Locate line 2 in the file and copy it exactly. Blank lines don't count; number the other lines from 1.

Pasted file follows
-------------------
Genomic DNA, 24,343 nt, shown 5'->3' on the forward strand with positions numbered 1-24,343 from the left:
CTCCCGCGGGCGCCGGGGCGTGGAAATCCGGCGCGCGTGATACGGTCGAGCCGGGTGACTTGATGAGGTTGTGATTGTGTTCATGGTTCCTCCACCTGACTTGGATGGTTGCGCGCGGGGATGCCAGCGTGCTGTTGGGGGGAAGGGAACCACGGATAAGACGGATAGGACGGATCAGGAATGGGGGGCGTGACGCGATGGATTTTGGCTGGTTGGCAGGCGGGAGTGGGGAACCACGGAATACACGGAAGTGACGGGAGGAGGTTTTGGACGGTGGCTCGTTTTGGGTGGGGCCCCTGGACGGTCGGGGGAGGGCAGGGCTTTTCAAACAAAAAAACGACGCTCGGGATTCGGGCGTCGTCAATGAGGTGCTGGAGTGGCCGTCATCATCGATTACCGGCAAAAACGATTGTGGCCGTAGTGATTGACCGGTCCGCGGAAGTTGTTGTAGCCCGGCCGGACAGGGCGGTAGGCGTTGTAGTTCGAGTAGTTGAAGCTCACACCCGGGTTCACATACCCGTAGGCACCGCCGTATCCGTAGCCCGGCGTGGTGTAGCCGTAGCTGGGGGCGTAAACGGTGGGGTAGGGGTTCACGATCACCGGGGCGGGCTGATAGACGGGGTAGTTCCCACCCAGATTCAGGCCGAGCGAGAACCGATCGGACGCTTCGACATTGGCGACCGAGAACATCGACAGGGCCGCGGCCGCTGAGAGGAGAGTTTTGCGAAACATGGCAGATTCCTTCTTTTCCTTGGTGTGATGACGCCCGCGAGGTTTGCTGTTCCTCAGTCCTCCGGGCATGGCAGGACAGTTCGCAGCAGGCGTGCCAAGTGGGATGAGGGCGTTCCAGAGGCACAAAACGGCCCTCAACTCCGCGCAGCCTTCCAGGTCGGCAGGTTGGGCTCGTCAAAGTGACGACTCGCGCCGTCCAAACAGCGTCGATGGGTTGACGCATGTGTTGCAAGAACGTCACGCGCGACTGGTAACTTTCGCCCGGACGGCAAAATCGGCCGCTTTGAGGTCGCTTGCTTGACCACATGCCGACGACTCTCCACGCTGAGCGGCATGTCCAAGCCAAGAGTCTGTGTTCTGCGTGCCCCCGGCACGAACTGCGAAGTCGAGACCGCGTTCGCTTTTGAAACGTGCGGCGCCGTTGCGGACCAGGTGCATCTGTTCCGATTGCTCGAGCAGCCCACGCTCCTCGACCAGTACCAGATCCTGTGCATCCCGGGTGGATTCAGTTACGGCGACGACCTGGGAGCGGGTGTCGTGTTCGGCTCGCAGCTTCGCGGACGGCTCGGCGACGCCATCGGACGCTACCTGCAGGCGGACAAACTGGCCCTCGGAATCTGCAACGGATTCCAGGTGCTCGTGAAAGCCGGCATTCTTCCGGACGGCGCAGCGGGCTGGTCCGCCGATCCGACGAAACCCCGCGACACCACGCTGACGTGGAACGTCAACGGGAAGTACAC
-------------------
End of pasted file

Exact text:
CTCCCGCGGGCGCCGGGGCGTGGAAATCCGGCGCGCGTGATACGGTCGAGCCGGGTGACTTGATGAGGTTGTGATTGTGTTCATGGTTCCTCCACCTGACTTGGATGGTTGCGCGCGGGGATGCCAGCGTGCTGTTGGGGGGAAGGGAACCACGGATAAGACGGATAGGACGGATCAGGAATGGGGGGCGTGACGCGATGGATTTTGGCTGGTTGGCAGGCGGGAGTGGGGAACCACGGAATACACGGAAGTGACGGGAGGAGGTTTTGGACGGTGGCTCGTTTTGGGTGGGGCCCCTGGACGGTCGGGGGAGGGCAGGGCTTTTCAAACAAAAAAACGACGCTCGGGATTCGGGCGTCGTCAATGAGGTGCTGGAGTGGCCGTCATCATCGATTACCGGCAAAAACGATTGTGGCCGTAGTGATTGACCGGTCCGCGGAAGTTGTTGTAGCCCGGCCGGACAGGGCGGTAGGCGTTGTAGTTCGAGTAGTTGAAGCTCACACCCGGGTTCACATACCCGTAGGCACCGCCGTATCCGTAGCCCGGCGTGGTGTAGCCGTAGCTGGGGGCGTAAACGGTGGGGTAGGGGTTCACGATCACCGGGGCGGGCTGATAGACGGGGTAGTTCCCACCCAGATTCAGGCCGAGCGAGAACCGATCGGACGCTTCGACATTGGCGACCGAGAACATCGACAGGGCCGCGGCCGCTGAGAGGAGAGTTTTGCGAAACATGGCAGATTCCTTCTTTTCCTTGGTGTGATGACGCCCGCGAGGTTTGCTGTTCCTCAGTCCTCCGGGCATGGCAGGACAGTTCGCAGCAGGCGTGCCAAGTGGGATGAGGGCGTTCCAGAGGCACAAAACGGCCCTCAACTCCGCGCAGCCTTCCAGGTCGGCAGGTTGGGCTCGTCAAAGTGACGACTCGCGCCGTCCAAACAGCGTCGATGGGTTGACGCATGTGTTGCAAGAACGTCACGCGCGACTGGTAACTTTCGCCCGGACGGCAAAATCGGCCGCTTTGAGGTCGCTTGCTTGACCACATGCCGACGACTCTCCACGCTGAGCGGCATGTCCAAGCCAAGAGTCTGTGTTCTGCGTGCCCCCGGCACGAACTGCGAAGTCGAGACCGCGTTCGCTTTTGAAACGTGCGGCGCCGTTGCGGACCAGGTGCATCTGTTCCGATTGCTCGAGCAGCCCACGCTCCTCGACCAGTACCAGATCCTGTGCATCCCGGGTGGATTCAGTTACGGCGACGACCTGGGAGCGGGTGTCGTGTTCGGCTCGCAGCTTCGCGGACGGCTCGGCGACGCCATCGGACGCTACCTGCAGGCGGACAAACTGGCCCTCGGAATCTGCAACGGATTCCAGGTGCTCGTGAAAGCCGGCATTCTTCCGGACGGCGCAGCGGGCTGGTCCGCCGATCCGACGAAACCCCGCGACACCACGCTGACGTGGAACGTCAACGGGAAGTACAC